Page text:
by Russell D Moore
Elvis Presley sang about a “Blue Christmas,” and I’m not feeling so perky myself.
That’s not because my Christmas was depressing, far from it. It’s that the aftermath was.

We spent Christmas with our extended family back in Elvis’s homeland and mine, Mississippi. My four sons spent a little over a week romping through the streets of New Orleans and Biloxi and Ocean Springs with us and, more importantly, running and fishing and playing with their grandparents. The way home was funereal, as all four boys sat quietly contemplating the fact that they were leaving their grandparents behind as we returned home.

I can’t say that I understand how they feel.

My grandmother lived right next door, all of my life. My other set of grandparents lived 15 minutes away, and most of the childhood haunts I took my kids to on this trip (Pirates’ Alley, Cafe du Monde, back bay Biloxi) were all places I’d been first with my grandparents. Come to think of it, I can’t really identify much of my life that isn’t directly affected by my grandparents, especially around the holiday seasons. At Christmas, my late grandfather just ought to be there making oyster stew, and so forth.

Even still, it’s a rare day when I don’t speak to my grandmother by telephone. I don’t think that would be the case if I hadn’t spent so much time in her garden picking purple hull pinkeye peas or in the backfields with her harvesting dewberries or riding in her little blue car back and forth to our home-church.

I thought about that as I read this article by Ron Sider in the latest issue of Prism magazine. Sider writes about what’s been lost in this mobile and globalizing world we live in, in which most kids don’t live near their grandparents. What’s being lost, he asks, in a world in which most children only know their families from one generation down?

At the same time, Sider recognizes this is not easily fixed. The western industrialized world has changed from the way almost every previous culture knew it to be: agrarian hamlets with extended tribes working the same land as their fathers and grandfathers.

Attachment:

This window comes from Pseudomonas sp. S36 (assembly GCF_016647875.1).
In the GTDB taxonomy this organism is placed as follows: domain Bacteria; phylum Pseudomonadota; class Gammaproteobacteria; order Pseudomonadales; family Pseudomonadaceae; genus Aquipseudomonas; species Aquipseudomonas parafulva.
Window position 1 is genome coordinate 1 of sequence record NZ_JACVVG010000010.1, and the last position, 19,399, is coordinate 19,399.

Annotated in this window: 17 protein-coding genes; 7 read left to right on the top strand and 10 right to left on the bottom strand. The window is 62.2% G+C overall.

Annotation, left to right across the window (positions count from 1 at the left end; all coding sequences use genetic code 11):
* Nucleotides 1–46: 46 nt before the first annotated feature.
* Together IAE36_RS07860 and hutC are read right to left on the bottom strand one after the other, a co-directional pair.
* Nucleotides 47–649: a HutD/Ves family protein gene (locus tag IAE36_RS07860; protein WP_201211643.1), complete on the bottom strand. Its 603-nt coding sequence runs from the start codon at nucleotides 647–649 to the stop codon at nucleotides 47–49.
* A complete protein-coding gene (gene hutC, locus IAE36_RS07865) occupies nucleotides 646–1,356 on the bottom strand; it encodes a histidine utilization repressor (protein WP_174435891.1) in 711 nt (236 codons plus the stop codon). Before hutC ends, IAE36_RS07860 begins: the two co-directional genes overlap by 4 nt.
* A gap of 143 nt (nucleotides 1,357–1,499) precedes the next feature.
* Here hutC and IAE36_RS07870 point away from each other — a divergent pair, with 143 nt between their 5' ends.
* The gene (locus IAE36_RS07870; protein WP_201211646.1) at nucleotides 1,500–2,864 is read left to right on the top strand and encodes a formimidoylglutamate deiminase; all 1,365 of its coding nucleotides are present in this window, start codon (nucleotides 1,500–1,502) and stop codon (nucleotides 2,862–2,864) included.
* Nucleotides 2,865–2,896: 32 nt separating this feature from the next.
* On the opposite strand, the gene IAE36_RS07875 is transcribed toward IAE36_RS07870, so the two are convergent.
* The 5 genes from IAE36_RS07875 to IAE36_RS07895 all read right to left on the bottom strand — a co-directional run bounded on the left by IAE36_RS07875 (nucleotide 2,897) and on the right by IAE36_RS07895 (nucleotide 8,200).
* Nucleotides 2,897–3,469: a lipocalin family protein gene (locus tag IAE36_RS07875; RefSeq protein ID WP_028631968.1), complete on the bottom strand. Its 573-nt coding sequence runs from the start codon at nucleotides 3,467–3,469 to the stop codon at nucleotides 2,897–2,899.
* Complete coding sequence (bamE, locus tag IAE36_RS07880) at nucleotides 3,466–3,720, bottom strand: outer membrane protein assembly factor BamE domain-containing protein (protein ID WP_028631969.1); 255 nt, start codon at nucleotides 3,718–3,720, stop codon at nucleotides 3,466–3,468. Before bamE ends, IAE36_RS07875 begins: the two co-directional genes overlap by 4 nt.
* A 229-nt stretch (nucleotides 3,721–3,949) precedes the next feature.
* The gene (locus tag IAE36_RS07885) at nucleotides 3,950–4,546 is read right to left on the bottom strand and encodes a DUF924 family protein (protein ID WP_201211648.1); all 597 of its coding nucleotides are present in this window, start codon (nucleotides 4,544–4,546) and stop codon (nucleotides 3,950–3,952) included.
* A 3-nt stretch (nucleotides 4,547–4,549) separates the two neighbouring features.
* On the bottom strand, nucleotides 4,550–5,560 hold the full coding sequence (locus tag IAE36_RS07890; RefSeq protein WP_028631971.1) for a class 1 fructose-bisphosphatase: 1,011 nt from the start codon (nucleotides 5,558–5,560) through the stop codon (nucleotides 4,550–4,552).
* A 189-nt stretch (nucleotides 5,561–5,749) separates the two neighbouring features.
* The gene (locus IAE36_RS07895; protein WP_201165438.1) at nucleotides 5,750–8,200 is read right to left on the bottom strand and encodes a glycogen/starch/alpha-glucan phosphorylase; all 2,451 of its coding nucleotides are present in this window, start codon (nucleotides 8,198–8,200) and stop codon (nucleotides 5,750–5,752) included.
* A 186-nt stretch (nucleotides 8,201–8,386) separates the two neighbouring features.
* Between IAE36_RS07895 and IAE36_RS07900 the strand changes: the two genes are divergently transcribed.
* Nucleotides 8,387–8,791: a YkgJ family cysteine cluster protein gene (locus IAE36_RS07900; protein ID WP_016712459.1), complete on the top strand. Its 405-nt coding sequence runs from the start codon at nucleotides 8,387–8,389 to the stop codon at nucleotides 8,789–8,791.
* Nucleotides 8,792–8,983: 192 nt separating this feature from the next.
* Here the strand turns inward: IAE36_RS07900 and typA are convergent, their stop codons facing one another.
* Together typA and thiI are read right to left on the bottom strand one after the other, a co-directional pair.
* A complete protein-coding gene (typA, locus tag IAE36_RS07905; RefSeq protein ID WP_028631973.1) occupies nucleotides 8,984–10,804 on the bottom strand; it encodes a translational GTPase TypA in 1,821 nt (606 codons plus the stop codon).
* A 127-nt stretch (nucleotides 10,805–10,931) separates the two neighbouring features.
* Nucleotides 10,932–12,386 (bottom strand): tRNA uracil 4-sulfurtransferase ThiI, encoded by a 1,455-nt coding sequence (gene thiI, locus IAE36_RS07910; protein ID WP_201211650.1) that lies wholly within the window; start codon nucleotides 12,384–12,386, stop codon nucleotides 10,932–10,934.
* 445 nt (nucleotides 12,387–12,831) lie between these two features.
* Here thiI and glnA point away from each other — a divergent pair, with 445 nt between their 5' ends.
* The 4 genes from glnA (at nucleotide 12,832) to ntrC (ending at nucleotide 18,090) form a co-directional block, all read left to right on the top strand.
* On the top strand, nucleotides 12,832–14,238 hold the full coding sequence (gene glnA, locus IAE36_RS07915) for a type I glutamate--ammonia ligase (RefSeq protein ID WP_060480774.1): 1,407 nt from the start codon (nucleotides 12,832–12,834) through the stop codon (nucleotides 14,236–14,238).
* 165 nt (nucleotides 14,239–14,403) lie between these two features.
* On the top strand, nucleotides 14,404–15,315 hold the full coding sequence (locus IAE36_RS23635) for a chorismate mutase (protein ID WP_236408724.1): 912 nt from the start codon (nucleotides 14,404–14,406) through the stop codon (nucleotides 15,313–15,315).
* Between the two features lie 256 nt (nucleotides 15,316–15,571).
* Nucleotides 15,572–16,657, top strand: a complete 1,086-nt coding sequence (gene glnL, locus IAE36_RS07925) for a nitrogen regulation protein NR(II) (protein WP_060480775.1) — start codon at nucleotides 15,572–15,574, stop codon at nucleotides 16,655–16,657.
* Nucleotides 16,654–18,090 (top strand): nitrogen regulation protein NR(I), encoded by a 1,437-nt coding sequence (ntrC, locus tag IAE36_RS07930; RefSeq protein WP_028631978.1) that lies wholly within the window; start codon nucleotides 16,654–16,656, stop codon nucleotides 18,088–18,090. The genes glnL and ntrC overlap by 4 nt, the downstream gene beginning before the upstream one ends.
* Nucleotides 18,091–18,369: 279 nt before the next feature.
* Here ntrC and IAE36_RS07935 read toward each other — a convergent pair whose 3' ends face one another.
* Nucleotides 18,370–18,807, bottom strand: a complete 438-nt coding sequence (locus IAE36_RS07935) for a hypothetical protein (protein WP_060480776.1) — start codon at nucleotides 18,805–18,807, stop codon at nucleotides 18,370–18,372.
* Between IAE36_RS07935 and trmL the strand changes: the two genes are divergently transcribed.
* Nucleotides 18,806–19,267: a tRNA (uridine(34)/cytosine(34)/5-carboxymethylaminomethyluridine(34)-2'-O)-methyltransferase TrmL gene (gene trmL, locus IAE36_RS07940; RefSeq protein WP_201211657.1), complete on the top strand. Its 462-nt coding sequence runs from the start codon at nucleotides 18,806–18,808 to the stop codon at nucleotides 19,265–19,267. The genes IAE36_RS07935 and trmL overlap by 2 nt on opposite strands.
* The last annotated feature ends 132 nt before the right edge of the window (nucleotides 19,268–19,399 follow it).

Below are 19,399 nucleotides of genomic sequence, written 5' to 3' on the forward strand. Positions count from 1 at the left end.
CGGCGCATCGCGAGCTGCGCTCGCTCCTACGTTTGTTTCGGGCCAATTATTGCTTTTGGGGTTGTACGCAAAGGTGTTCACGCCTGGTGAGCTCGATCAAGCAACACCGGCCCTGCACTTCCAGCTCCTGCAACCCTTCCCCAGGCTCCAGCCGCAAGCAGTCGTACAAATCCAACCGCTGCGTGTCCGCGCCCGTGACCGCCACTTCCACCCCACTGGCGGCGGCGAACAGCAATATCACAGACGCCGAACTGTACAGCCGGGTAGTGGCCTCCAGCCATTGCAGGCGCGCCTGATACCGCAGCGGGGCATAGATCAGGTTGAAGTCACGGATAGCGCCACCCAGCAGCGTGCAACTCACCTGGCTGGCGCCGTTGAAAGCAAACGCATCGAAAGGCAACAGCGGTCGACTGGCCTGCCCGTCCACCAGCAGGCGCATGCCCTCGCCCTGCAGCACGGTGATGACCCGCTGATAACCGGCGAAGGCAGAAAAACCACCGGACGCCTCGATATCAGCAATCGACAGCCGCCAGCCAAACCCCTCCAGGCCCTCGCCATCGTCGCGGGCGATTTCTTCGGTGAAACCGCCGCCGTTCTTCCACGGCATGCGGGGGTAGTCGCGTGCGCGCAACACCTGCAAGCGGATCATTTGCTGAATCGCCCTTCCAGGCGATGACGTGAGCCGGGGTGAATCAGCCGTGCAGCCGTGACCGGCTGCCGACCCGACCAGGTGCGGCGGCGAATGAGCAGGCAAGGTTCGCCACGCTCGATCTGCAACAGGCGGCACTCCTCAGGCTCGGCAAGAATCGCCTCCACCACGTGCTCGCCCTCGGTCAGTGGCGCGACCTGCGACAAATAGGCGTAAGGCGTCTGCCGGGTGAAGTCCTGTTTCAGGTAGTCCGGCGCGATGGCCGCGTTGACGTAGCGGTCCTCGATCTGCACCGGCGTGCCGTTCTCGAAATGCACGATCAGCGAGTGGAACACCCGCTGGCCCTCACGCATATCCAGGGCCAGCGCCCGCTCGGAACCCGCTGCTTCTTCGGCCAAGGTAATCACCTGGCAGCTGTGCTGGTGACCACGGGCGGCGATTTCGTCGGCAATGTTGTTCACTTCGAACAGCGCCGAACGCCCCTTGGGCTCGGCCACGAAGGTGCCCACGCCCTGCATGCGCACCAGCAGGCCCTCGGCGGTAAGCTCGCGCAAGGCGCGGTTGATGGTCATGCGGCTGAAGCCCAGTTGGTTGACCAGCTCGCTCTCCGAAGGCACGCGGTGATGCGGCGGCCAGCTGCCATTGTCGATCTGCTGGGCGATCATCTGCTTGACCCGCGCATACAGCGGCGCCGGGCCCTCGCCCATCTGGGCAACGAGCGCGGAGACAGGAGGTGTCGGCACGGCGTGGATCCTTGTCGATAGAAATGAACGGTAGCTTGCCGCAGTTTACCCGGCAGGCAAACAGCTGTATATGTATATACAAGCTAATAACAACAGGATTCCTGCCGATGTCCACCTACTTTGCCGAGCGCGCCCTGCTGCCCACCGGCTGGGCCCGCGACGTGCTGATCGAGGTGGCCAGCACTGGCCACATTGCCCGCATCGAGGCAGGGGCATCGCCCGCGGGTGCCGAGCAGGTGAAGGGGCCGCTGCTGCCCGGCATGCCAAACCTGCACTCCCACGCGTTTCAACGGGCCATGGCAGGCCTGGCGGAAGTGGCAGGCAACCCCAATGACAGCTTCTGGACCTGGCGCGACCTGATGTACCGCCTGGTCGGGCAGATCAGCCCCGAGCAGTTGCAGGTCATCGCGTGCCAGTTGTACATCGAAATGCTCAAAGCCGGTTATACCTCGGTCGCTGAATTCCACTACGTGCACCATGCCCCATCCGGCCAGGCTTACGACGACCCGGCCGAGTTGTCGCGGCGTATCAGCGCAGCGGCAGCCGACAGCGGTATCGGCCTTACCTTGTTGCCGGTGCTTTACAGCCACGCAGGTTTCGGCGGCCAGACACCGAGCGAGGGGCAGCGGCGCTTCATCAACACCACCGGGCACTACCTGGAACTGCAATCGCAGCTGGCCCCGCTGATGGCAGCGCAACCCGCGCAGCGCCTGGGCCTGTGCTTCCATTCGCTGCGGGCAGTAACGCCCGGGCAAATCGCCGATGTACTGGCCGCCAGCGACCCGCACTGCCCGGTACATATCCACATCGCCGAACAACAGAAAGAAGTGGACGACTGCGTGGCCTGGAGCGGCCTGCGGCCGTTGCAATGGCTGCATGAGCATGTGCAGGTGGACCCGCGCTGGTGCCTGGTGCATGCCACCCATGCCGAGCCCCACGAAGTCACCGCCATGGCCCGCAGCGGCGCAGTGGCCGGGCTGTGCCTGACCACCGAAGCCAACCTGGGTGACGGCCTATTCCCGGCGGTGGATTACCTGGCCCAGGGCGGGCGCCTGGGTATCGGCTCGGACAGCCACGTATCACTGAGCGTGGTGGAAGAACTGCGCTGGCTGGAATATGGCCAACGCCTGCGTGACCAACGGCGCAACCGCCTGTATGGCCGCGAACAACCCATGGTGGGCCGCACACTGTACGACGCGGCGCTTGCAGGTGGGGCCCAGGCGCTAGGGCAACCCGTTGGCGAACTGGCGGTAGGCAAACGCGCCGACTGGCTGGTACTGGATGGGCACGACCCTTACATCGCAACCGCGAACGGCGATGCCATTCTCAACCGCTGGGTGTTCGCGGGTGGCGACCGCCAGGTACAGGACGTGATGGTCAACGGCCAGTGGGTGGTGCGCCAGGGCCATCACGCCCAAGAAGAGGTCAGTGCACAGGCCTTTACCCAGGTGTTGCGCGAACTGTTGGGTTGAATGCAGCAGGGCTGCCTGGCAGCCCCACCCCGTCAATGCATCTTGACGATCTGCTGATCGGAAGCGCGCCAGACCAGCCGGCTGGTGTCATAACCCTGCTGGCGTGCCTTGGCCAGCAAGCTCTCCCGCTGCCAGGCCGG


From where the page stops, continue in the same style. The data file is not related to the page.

Sider laments:

“Today, unfortunately, very few children spend that kind of quality time with their grandparents. Often divorce divides families and complicates grandparenting. The mobility of our society separates grandparents and their grandchildren because they live in different parts of the state, country or world. We all understand the changes in contemporary society that have produced this result. Missionaries have to live in other lands. Specialized educational and professional opportunities seldom pop up next door to our parents’ homes.”

Still, Sider writes:

“There is a lot to be said in favor of recovering the older model of three-generation families. When grandparents live on the other side of the wall or across the street, they have a wonderful opportunity to support their children and bless their grandchildren. Actually, it is hard to know who is blessed more—grandchild or grandparent. That relationship is certainly more precious than the joys of retiring in Florida or Arizona.”

It’s a complicated issue. We all know those who move right in next door to “mama and daddy and them” because they haven’t initiated the “leave and cleave” responsibility of Gen. 2. And, truthfully, many of those saying “Amen” to this article will be the least functional family structures around: those in which the grandparents are there precisely because they still control their children’s lives or because their children are still, well, acting like children.

But that’s why Sider, rightly I think, maintains it is not just a scenario in which young families ought to stay put where they are. Sometimes, he maintains, grandparents can move where their grandchildren are. And, in any case, families can plan vacations to revolve not around expensive theme parks, but around the extended generations of the family.

Your child would rather know who grandma and grandpa are than how to distinguish Donald Duck from Daffy.
It’s worth asking: what are we losing when most of our children can’t contemplate going “over the river and through the woods” to grandmother’s house?

Russell D. Moore is the dean of the School of Theology and senior vice-president for academic administration at Southern Seminary.